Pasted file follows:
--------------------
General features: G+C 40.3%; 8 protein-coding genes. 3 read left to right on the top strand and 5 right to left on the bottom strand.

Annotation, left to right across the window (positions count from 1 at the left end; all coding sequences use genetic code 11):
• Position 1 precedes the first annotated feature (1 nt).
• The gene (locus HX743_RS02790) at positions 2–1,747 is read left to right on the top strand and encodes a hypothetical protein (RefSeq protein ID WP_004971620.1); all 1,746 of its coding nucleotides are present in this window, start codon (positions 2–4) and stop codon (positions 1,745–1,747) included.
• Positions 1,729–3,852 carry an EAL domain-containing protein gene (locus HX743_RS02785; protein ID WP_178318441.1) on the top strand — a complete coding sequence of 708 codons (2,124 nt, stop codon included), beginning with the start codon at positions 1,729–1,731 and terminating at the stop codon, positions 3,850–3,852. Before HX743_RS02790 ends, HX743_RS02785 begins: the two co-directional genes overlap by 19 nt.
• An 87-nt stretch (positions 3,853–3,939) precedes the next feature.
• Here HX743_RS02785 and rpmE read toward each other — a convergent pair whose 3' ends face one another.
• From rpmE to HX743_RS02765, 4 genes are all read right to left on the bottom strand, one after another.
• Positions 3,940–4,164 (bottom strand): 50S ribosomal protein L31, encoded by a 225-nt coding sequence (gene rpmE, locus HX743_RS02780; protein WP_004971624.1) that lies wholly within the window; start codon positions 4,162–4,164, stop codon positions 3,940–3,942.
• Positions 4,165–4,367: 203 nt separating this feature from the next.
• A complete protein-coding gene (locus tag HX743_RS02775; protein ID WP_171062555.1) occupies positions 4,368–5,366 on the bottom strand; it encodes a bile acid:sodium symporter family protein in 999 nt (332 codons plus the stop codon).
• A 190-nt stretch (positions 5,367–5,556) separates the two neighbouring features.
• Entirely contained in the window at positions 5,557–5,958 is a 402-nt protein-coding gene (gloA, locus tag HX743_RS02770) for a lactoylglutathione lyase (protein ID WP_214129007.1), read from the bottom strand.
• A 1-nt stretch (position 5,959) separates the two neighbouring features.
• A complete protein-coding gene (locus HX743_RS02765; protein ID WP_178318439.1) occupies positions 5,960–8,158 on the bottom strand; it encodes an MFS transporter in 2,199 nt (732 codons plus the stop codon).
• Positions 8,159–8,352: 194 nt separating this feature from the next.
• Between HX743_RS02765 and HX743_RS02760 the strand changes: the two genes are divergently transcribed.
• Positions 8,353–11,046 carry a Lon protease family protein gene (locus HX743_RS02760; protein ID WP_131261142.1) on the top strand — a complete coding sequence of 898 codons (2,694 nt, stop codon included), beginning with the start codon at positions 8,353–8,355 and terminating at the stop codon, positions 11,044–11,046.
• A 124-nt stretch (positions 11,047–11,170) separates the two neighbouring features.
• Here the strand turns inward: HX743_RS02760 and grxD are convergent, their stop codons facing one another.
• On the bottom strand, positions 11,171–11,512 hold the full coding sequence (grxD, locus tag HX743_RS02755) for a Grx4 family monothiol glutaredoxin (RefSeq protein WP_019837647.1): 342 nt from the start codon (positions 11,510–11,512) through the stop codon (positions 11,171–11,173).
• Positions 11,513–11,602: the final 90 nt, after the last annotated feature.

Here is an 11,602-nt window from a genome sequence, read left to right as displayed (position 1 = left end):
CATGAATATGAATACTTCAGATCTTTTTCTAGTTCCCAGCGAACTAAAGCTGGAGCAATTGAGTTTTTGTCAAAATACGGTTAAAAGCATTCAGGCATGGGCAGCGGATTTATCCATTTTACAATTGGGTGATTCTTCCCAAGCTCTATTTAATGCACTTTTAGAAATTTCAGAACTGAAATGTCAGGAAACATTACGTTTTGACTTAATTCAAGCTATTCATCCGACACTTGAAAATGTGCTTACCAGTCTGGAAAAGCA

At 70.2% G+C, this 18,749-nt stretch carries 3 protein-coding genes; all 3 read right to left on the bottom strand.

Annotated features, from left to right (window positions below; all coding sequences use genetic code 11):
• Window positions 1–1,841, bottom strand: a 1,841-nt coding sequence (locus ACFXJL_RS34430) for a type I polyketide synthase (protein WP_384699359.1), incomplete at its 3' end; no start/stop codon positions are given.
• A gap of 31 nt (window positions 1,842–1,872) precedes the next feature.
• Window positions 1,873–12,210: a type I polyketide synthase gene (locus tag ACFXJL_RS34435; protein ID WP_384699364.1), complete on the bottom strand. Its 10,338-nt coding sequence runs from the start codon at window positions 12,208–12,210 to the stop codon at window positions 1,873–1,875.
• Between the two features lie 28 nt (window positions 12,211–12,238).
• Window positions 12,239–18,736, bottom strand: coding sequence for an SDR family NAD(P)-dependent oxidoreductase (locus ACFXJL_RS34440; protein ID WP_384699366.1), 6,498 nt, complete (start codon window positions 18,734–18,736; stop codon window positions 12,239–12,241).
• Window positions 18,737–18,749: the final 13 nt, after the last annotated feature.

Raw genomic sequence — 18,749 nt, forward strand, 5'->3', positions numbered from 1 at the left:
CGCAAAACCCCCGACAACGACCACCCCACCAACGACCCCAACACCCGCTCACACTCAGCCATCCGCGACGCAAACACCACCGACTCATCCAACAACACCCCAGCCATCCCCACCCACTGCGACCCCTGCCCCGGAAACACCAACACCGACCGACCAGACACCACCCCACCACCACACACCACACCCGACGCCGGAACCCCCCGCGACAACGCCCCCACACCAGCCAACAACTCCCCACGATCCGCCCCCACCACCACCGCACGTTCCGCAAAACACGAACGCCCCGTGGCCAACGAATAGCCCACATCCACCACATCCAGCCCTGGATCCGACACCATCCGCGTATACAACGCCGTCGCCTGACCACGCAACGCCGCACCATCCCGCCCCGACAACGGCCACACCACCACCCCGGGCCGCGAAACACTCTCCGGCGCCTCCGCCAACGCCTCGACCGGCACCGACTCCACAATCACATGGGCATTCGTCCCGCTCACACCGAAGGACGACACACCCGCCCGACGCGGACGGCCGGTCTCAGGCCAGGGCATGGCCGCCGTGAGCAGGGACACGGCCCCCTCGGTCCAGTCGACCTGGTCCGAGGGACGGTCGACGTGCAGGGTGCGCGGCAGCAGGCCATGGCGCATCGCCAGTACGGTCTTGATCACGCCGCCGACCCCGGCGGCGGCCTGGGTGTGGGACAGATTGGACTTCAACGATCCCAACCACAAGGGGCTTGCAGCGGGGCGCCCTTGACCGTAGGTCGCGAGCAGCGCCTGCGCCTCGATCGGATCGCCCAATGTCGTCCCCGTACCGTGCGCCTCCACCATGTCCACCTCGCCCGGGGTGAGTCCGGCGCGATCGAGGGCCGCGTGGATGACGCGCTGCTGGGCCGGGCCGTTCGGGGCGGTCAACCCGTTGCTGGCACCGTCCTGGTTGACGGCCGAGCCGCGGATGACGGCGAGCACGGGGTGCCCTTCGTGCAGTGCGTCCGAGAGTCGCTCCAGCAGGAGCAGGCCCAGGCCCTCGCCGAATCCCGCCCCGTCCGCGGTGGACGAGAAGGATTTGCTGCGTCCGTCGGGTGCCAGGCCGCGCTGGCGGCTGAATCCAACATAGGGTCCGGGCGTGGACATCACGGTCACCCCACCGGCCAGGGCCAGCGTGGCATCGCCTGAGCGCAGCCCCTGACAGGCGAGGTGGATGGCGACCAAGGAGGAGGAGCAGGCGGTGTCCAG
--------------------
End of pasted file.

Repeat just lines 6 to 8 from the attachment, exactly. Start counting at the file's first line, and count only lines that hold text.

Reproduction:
• An 87-nt stretch (positions 3,853–3,939) precedes the next feature.
• Here HX743_RS02785 and rpmE read toward each other — a convergent pair whose 3' ends face one another.
• From rpmE to HX743_RS02765, 4 genes are all read right to left on the bottom strand, one after another.